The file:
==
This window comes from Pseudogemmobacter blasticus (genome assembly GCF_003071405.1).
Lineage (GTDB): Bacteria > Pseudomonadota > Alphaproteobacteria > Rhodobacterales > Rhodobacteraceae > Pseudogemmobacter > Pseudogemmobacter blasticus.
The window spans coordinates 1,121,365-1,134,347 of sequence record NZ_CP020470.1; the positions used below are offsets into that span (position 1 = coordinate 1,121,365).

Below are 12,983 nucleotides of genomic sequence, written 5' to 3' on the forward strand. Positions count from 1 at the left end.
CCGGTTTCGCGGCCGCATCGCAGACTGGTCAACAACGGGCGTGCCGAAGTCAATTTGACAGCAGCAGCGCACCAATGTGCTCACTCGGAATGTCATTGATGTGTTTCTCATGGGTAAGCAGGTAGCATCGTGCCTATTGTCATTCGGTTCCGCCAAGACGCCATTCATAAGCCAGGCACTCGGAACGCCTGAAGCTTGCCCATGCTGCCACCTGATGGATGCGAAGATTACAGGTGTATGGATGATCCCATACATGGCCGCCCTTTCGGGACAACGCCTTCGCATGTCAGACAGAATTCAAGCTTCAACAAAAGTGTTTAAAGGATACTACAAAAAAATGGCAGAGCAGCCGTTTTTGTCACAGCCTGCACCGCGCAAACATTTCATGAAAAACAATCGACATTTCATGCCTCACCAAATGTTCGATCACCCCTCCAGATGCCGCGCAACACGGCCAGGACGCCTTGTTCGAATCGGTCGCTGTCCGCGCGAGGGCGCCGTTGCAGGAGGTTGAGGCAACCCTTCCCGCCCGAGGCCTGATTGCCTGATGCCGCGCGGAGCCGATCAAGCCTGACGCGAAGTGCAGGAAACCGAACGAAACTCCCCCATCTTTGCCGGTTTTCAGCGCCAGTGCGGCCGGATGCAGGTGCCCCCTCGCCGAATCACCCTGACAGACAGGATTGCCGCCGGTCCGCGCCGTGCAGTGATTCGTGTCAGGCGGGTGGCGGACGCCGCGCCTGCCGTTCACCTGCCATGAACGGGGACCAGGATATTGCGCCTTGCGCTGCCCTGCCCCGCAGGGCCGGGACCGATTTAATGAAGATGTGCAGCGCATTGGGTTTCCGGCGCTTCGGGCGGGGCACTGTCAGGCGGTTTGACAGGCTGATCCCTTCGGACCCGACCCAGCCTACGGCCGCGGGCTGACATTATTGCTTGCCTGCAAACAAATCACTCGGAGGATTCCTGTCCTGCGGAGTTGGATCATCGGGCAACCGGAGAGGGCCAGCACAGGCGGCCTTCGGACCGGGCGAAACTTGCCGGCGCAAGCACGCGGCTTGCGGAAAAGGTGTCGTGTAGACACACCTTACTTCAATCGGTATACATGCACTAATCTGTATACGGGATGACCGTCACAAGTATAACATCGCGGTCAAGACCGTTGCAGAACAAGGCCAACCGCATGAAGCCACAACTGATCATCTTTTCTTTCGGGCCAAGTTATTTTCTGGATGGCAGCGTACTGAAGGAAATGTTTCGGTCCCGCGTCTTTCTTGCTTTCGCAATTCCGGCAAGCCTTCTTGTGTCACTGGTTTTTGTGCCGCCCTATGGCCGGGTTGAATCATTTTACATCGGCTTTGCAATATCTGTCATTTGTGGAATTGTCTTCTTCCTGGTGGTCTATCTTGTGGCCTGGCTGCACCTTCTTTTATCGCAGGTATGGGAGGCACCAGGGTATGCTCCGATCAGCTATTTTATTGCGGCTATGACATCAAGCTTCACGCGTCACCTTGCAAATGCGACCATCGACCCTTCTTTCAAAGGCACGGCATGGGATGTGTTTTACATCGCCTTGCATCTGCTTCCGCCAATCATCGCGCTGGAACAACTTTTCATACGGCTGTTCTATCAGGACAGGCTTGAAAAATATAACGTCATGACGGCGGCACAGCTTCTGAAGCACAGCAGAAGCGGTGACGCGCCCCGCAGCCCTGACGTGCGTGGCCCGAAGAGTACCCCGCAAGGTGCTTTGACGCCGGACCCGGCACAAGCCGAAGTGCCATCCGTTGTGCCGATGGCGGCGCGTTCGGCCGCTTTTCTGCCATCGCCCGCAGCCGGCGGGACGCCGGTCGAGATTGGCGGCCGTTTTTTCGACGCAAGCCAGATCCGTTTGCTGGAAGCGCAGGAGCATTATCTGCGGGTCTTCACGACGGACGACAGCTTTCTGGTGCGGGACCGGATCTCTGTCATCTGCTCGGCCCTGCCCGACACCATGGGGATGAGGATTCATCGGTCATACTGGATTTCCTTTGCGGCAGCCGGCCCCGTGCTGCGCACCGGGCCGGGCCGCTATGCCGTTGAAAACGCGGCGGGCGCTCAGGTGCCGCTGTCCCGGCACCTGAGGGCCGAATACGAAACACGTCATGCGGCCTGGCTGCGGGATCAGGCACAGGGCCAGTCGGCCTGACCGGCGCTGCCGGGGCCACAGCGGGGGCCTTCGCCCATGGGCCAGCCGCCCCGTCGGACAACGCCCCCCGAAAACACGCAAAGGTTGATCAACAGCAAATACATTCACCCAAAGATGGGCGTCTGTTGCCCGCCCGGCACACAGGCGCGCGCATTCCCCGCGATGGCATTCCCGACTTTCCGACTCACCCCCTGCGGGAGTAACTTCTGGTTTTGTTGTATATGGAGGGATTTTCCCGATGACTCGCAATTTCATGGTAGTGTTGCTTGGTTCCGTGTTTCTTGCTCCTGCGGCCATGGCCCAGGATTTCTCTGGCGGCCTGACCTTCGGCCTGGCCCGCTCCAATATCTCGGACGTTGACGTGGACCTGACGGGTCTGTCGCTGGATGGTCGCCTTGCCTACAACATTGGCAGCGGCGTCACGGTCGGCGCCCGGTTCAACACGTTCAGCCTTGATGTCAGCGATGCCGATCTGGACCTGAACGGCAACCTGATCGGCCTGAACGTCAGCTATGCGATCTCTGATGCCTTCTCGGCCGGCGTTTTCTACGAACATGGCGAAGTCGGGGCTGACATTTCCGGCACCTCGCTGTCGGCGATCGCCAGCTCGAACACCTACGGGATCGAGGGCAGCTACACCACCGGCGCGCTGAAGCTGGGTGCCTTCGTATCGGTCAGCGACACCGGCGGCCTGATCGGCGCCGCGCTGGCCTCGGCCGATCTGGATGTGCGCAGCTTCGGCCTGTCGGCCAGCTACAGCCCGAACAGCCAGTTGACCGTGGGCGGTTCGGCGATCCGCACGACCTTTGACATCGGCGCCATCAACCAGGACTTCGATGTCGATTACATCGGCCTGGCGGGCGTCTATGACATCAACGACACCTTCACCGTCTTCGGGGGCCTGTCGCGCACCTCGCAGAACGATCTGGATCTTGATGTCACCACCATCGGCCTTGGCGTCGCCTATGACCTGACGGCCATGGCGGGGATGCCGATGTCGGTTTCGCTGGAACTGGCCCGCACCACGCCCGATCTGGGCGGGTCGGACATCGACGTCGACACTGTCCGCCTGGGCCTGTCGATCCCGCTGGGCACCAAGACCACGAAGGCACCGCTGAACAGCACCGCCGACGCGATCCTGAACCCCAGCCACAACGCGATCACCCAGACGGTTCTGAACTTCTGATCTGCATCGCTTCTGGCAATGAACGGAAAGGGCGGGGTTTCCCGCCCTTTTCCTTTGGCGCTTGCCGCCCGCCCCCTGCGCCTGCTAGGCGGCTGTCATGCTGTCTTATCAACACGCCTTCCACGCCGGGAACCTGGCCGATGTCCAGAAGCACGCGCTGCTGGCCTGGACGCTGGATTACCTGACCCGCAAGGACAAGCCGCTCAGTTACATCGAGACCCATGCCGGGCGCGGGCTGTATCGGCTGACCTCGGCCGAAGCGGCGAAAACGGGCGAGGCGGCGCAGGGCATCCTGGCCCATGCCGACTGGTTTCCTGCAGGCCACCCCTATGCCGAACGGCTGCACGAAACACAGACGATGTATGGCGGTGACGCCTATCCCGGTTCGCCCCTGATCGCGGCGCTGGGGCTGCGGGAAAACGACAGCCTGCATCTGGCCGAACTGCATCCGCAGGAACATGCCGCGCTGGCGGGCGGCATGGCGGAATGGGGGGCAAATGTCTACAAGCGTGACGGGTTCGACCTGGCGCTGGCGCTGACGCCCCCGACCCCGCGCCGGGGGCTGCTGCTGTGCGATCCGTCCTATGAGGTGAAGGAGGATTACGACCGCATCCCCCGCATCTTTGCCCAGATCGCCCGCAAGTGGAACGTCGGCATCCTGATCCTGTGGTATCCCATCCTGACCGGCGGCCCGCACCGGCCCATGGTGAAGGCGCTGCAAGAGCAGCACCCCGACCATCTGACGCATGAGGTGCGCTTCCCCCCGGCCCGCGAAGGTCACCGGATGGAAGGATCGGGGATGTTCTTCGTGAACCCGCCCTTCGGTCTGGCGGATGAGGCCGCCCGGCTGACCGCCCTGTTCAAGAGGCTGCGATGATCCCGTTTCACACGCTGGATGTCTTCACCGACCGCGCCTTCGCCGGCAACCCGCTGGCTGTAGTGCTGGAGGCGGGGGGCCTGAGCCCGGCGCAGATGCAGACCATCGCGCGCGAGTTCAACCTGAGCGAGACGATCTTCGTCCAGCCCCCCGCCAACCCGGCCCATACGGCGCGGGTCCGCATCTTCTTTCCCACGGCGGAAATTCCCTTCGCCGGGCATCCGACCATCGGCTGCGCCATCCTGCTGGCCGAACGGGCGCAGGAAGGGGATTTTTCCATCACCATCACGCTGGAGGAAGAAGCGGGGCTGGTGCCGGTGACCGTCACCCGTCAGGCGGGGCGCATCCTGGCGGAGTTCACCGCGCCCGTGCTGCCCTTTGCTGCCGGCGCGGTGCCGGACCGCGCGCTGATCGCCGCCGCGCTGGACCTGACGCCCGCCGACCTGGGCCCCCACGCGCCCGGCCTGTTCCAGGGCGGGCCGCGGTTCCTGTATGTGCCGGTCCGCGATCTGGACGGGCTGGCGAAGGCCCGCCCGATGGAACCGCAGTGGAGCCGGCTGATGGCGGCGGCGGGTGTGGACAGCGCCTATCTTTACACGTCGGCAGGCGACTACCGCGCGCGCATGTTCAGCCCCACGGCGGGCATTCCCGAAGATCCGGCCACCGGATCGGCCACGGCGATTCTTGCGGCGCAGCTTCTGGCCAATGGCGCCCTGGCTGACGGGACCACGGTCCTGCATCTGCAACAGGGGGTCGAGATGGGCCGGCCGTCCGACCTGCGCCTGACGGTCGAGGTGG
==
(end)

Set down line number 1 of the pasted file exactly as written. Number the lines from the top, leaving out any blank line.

This window comes from Pseudogemmobacter blasticus (genome assembly GCF_003071405.1).